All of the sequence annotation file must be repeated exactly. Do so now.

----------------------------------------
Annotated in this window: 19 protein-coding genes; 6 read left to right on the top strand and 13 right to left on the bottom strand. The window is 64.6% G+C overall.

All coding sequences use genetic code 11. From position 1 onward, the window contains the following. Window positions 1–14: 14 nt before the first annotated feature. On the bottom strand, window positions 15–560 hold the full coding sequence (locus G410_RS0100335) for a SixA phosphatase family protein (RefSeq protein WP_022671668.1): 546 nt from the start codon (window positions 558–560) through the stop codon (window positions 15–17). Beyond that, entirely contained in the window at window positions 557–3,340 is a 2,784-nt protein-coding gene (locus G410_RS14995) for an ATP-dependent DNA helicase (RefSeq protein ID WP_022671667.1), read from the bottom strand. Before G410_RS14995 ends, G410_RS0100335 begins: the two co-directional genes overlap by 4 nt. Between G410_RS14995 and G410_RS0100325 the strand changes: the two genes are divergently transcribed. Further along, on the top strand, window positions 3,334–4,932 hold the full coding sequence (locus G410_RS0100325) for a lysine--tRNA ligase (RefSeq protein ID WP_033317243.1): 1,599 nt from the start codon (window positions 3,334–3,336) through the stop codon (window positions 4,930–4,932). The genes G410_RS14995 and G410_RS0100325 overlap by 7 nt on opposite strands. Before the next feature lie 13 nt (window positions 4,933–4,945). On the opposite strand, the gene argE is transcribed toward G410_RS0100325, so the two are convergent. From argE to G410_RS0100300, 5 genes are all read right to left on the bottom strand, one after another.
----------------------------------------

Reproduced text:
Annotated in this window: 19 protein-coding genes; 6 read left to right on the top strand and 13 right to left on the bottom strand. The window is 64.6% G+C overall.

All coding sequences use genetic code 11. From position 1 onward, the window contains the following. Window positions 1–14: 14 nt before the first annotated feature. On the bottom strand, window positions 15–560 hold the full coding sequence (locus G410_RS0100335) for a SixA phosphatase family protein (RefSeq protein WP_022671668.1): 546 nt from the start codon (window positions 558–560) through the stop codon (window positions 15–17). Beyond that, entirely contained in the window at window positions 557–3,340 is a 2,784-nt protein-coding gene (locus G410_RS14995) for an ATP-dependent DNA helicase (RefSeq protein ID WP_022671667.1), read from the bottom strand. Before G410_RS14995 ends, G410_RS0100335 begins: the two co-directional genes overlap by 4 nt. Between G410_RS14995 and G410_RS0100325 the strand changes: the two genes are divergently transcribed. Further along, on the top strand, window positions 3,334–4,932 hold the full coding sequence (locus G410_RS0100325) for a lysine--tRNA ligase (RefSeq protein ID WP_033317243.1): 1,599 nt from the start codon (window positions 3,334–3,336) through the stop codon (window positions 4,930–4,932). The genes G410_RS14995 and G410_RS0100325 overlap by 7 nt on opposite strands. Before the next feature lie 13 nt (window positions 4,933–4,945). On the opposite strand, the gene argE is transcribed toward G410_RS0100325, so the two are convergent. From argE to G410_RS0100300, 5 genes are all read right to left on the bottom strand, one after another.